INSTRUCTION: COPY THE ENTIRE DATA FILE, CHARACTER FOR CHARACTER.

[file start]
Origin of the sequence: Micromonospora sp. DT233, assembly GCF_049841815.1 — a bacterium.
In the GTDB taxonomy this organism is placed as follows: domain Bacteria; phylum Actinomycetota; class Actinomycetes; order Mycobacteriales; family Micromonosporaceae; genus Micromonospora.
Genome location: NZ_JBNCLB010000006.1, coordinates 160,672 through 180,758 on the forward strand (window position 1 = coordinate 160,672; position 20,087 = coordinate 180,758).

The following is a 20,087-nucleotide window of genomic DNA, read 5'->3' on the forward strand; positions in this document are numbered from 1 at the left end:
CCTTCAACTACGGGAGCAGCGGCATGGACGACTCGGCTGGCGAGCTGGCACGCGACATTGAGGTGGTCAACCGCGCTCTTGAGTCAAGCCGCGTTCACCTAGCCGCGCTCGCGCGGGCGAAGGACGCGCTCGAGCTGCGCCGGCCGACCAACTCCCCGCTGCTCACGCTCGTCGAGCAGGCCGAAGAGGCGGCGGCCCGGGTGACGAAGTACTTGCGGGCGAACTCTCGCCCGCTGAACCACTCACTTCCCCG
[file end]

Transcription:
Origin of the sequence: Micromonospora sp. DT233, assembly GCF_049841815.1 — a bacterium.
In the GTDB taxonomy this organism is placed as follows: domain Bacteria; phylum Actinomycetota; class Actinomycetes; order Mycobacteriales; family Micromonosporaceae; genus Micromonospora.
Genome location: NZ_JBNCLB010000006.1, coordinates 160,672 through 180,758 on the forward strand (window position 1 = coordinate 160,672; position 20,087 = coordinate 180,758).

The following is a 20,087-nucleotide window of genomic DNA, read 5'->3' on the forward strand; positions in this document are numbered from 1 at the left end:
CCTTCAACTACGGGAGCAGCGGCATGGACGACTCGGCTGGCGAGCTGGCACGCGACATTGAGGTGGTCAACCGCGCTCTTGAGTCAAGCCGCGTTCACCTAGCCGCGCTCGCGCGGGCGAAGGACGCGCTCGAGCTGCGCCGGCCGACCAACTCCCCGCTGCTCACGCTCGTCGAGCAGGCCGAAGAGGCGGCGGCCCGGGTGACGAAGTACTTGCGGGCGAACTCTCGCCCGCTGAACCACTCACTTCCCCG